Quick Opinion: For the first time in his career, Koji Uehara headed into a season as a full-time closer. The 2014 version was a reasonable facsimile of 2013’s fantasy breakout star, although late season gopheritis tainted what looked to be a top-five reliever season. Now headed into his age 40 season, Uehara doesn’t have any overt warning lights. However, savvy owners need to factor in the potential for a decline, meaning he should come off the board later than he did last year.

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2015 Prospect Profiles

Takashi Toritani

Profile: A slick-fielding shortstop with a good eye at the plate, Toritani is the type of player who could find a modicum of success where more athletic players like Kazuo Matsui or Tsuyoshi Nishiokadidn’t. Toritani is coming off a productive year for the Hanshin Tigers, having produced a .313/.406/.415 line, eight home runs, 73 RBIs and 10 stolen bases. He was also second in the Central League with 87 walks, a finish that ended his three-year reign as the CL leader in that category. Toritani is a smart, selective hitter who can grind out at-bats until he gets a pitch he thinks he can handle. His power numbers in Japan — 120 career home runs — are similar to what Norichika Aoki put up in NPB, but Koshien Stadium, where the Tigers play, favors pitchers more than Aoki’s old stomping ground, hitter-friendly Jingu Stadium. Still, Toritani has reached double-digit home runs only once in the past four seasons, and it might be asking a lot to expect to see any kind of surge if he were to move to the majors. Defensively Toritani is one of the best in Japan at shortstop, owing more to pure fielding prowess than the athleticism Nishioka or Munenori Kawasaki displayed. His arm would be greatly tested were he to play shortstop everyday in the majors and he’s probably better suited to second base. He’s also proven to be supremely durable, the flip side of that meaning there’s already a lot of mileage on the tires. Unfortunately for American fans, Toritani took a multi-year deal to return to the Tigers and, now 33, probably won’t ever play in Major League Baseball. (Jason Coskrey)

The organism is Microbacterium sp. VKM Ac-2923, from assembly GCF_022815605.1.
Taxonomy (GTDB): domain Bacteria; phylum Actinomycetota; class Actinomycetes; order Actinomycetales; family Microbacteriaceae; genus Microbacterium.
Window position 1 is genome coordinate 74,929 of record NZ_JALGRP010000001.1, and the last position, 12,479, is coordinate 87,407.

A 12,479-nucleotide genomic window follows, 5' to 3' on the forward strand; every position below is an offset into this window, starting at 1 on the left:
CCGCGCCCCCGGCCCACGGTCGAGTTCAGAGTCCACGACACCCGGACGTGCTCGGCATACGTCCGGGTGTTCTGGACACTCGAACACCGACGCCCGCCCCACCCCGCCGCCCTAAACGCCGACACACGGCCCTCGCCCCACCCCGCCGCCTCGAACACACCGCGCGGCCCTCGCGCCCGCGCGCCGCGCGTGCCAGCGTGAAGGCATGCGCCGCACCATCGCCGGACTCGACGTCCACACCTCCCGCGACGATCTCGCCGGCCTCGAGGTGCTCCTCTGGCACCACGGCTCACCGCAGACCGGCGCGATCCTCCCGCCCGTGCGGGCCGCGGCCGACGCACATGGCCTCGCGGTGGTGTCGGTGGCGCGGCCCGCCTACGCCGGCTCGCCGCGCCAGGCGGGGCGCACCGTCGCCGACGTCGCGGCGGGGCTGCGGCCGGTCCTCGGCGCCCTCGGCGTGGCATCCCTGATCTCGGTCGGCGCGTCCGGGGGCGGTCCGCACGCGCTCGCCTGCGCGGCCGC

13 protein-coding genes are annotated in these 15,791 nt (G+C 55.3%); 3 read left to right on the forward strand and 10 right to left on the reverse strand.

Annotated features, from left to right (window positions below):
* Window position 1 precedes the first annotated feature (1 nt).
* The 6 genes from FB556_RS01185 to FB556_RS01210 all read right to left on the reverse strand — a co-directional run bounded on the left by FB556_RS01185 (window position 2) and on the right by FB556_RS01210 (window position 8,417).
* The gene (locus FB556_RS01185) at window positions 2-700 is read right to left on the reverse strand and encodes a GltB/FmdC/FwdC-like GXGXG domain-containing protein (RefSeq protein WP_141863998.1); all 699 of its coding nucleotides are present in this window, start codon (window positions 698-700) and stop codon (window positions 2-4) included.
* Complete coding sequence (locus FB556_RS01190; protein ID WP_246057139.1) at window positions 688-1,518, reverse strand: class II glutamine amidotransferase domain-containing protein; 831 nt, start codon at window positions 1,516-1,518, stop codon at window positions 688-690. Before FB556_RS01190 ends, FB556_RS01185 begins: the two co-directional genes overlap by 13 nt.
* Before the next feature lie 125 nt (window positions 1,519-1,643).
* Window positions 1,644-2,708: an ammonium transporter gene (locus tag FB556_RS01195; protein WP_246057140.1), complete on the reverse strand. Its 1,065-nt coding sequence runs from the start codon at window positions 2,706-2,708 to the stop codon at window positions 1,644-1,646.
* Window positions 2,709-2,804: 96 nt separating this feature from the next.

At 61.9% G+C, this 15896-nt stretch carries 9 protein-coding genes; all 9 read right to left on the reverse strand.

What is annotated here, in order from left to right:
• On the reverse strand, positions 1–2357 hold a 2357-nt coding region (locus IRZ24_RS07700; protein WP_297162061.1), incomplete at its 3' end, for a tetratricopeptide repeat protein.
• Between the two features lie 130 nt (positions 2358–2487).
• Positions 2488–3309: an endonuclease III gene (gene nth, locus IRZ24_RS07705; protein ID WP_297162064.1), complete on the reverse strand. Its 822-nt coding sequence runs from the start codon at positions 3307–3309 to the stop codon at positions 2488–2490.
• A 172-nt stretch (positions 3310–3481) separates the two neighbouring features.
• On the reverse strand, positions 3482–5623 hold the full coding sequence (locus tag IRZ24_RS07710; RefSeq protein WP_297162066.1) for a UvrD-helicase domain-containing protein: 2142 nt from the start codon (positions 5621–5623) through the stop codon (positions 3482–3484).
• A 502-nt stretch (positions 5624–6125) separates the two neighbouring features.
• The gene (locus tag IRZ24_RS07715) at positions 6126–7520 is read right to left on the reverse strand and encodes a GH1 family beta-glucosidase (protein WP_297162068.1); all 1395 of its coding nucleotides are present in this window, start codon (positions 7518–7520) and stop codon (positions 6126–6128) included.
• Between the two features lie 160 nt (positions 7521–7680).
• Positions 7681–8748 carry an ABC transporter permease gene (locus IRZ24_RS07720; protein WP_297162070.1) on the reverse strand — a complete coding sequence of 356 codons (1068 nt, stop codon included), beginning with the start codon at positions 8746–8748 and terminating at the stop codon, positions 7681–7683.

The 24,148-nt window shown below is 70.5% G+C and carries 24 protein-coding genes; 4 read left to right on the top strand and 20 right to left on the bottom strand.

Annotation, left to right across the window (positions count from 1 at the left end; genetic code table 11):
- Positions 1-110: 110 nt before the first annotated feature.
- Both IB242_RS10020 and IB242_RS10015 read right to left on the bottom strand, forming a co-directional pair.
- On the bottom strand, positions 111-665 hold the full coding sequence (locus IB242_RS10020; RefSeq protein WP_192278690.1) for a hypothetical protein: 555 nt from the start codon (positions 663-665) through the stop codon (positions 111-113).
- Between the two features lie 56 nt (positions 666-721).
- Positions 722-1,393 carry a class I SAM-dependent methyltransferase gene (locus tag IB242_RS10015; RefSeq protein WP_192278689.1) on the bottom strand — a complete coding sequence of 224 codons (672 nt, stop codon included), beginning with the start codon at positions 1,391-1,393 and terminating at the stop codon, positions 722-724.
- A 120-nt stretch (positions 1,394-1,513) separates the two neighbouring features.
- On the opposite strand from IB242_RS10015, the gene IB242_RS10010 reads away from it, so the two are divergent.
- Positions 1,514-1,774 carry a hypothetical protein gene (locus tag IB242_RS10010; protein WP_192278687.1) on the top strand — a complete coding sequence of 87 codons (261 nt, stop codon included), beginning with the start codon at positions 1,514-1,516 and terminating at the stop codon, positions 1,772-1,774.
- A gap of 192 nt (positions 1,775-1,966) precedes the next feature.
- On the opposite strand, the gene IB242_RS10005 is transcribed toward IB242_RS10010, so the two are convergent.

Quick Opinion: Takashi Toritani reportedly considered coming to America as a free agent in 2012, but remained in Japan after a down year. Now 33, Toritani gave it another shot and ended up returning home. That might be all she wrote for his Major League Baseball chances.

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Developing the Bestest xBABIP Equation Yet

As a projectionist, I am seemingly on a never-ending quest to develop equations for every result statistic. By result statistic, I mean home runs, for example, which are fueled by such skills as hitting the ball far, among others, which itself is summarized by the average batted ball distance we reference here quite often.

Another one of those result statistics is batting average. A hitter’s batting average is derived from two underlying skills — his ability to make contact (strikeout rate) and turn balls in play into hits (batting average on balls in play). While a hitter’s strikeout rate is quite stable from year to year, unfortunately his BABIP is not. It’s one of the metrics we still struggle to explain, with luck considered to play a major role.